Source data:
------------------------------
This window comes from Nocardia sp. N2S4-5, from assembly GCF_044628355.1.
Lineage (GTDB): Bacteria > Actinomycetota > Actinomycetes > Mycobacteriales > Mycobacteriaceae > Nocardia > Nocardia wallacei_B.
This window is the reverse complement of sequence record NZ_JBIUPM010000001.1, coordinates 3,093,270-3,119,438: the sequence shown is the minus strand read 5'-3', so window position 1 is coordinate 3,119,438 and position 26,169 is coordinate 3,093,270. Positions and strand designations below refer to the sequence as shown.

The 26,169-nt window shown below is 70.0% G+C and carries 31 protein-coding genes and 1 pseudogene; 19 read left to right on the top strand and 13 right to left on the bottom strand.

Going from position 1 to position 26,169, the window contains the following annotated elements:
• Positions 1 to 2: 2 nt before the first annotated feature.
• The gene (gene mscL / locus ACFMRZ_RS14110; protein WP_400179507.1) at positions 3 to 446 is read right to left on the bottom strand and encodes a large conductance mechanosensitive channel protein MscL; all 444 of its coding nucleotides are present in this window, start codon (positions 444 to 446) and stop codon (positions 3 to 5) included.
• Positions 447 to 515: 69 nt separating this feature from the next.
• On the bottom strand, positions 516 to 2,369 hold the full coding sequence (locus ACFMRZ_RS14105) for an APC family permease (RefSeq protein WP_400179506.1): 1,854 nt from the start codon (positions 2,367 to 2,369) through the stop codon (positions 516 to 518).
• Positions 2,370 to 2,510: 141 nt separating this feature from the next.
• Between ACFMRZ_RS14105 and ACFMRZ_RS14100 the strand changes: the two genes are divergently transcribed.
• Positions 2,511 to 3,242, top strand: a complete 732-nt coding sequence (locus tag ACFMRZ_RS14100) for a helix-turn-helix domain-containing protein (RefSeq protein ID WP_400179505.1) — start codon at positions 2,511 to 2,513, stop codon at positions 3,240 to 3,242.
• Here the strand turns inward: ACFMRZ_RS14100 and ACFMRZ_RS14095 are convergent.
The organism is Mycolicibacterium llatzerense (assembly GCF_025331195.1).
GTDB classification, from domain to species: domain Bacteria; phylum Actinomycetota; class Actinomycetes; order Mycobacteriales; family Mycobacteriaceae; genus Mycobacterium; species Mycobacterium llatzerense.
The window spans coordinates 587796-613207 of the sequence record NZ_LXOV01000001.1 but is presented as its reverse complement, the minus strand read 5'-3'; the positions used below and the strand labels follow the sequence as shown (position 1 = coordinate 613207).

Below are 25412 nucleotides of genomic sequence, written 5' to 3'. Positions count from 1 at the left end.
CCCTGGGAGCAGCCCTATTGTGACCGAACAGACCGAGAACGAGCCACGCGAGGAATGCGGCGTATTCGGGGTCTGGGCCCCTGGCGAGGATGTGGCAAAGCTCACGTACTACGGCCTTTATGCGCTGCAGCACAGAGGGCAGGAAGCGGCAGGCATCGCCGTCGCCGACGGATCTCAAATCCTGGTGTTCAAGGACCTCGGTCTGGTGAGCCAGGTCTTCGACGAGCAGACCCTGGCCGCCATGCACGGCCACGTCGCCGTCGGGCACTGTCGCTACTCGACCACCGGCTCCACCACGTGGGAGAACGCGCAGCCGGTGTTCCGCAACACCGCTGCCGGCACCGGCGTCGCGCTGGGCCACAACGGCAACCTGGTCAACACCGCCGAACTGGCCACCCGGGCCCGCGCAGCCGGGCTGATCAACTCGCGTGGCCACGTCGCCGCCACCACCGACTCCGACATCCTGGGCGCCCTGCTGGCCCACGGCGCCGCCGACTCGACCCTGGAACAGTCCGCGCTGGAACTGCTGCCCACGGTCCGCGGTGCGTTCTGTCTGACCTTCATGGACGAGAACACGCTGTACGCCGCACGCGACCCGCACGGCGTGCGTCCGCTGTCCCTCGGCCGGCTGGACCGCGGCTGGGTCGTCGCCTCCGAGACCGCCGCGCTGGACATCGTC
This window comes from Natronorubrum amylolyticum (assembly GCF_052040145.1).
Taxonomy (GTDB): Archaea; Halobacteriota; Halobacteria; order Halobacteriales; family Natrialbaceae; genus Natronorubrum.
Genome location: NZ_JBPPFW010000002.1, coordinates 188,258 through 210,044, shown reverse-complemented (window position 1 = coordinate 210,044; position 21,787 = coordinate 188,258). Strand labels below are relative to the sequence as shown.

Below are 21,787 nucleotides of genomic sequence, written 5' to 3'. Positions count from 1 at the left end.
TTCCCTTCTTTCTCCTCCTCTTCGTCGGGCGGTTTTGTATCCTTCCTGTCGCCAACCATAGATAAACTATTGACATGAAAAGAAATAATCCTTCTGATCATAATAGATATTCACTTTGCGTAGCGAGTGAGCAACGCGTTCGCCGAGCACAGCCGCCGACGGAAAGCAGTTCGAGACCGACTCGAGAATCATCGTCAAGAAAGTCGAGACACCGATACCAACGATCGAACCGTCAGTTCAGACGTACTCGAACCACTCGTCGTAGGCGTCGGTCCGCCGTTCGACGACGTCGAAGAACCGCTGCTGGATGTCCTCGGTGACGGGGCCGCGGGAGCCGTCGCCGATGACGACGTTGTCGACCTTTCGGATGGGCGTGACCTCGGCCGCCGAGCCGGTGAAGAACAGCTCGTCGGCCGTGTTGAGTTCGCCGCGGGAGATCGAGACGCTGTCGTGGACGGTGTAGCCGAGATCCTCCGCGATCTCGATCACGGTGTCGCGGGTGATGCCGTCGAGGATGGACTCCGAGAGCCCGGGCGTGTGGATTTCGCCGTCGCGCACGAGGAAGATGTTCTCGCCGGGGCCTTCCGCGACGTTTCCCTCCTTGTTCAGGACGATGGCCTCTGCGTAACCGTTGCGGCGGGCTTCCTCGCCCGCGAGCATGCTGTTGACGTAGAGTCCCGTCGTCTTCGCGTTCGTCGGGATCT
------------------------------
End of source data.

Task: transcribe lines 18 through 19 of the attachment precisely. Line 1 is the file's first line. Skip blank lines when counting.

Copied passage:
CCCTGGGAGCAGCCCTATTGTGACCGAACAGACCGAGAACGAGCCACGCGAGGAATGCGGCGTATTCGGGGTCTGGGCCCCTGGCGAGGATGTGGCAAAGCTCACGTACTACGGCCTTTATGCGCTGCAGCACAGAGGGCAGGAAGCGGCAGGCATCGCCGTCGCCGACGGATCTCAAATCCTGGTGTTCAAGGACCTCGGTCTGGTGAGCCAGGTCTTCGACGAGCAGACCCTGGCCGCCATGCACGGCCACGTCGCCGTCGGGCACTGTCGCTACTCGACCACCGGCTCCACCACGTGGGAGAACGCGCAGCCGGTGTTCCGCAACACCGCTGCCGGCACCGGCGTCGCGCTGGGCCACAACGGCAACCTGGTCAACACCGCCGAACTGGCCACCCGGGCCCGCGCAGCCGGGCTGATCAACTCGCGTGGCCACGTCGCCGCCACCACCGACTCCGACATCCTGGGCGCCCTGCTGGCCCACGGCGCCGCCGACTCGACCCTGGAACAGTCCGCGCTGGAACTGCTGCCCACGGTCCGCGGTGCGTTCTGTCTGACCTTCATGGACGAGAACACGCTGTACGCCGCACGCGACCCGCACGGCGTGCGTCCGCTGTCCCTCGGCCGGCTGGACCGCGGCTGGGTCGTCGCCTCCGAGACCGCCGCGCTGGACATCGTC
This window comes from Natronorubrum amylolyticum (assembly GCF_052040145.1).